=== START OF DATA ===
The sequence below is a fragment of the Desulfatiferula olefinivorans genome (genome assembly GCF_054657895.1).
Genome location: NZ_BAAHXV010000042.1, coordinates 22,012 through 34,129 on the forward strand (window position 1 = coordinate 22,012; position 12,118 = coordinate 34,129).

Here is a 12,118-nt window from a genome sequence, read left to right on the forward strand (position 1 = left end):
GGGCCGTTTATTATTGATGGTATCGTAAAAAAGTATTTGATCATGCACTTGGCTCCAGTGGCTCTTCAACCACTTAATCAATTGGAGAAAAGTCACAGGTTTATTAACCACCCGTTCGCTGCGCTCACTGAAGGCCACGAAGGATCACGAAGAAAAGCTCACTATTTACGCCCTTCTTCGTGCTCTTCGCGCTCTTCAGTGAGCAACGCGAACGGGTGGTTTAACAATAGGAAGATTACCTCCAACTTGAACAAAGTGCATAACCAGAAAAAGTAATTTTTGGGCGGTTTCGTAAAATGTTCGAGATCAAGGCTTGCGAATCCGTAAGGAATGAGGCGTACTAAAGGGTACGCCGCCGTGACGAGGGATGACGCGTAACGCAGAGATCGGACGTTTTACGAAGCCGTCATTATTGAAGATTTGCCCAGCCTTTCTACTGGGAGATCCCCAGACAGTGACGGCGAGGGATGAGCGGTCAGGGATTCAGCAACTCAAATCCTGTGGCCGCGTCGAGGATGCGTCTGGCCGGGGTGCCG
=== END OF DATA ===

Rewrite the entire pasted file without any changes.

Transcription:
The sequence below is a fragment of the Desulfatiferula olefinivorans genome (genome assembly GCF_054657895.1).
Genome location: NZ_BAAHXV010000042.1, coordinates 22,012 through 34,129 on the forward strand (window position 1 = coordinate 22,012; position 12,118 = coordinate 34,129).

Here is a 12,118-nt window from a genome sequence, read left to right on the forward strand (position 1 = left end):
GGGCCGTTTATTATTGATGGTATCGTAAAAAAGTATTTGATCATGCACTTGGCTCCAGTGGCTCTTCAACCACTTAATCAATTGGAGAAAAGTCACAGGTTTATTAACCACCCGTTCGCTGCGCTCACTGAAGGCCACGAAGGATCACGAAGAAAAGCTCACTATTTACGCCCTTCTTCGTGCTCTTCGCGCTCTTCAGTGAGCAACGCGAACGGGTGGTTTAACAATAGGAAGATTACCTCCAACTTGAACAAAGTGCATAACCAGAAAAAGTAATTTTTGGGCGGTTTCGTAAAATGTTCGAGATCAAGGCTTGCGAATCCGTAAGGAATGAGGCGTACTAAAGGGTACGCCGCCGTGACGAGGGATGACGCGTAACGCAGAGATCGGACGTTTTACGAAGCCGTCATTATTGAAGATTTGCCCAGCCTTTCTACTGGGAGATCCCCAGACAGTGACGGCGAGGGATGAGCGGTCAGGGATTCAGCAACTCAAATCCTGTGGCCGCGTCGAGGATGCGTCTGGCCGGGGTGCCG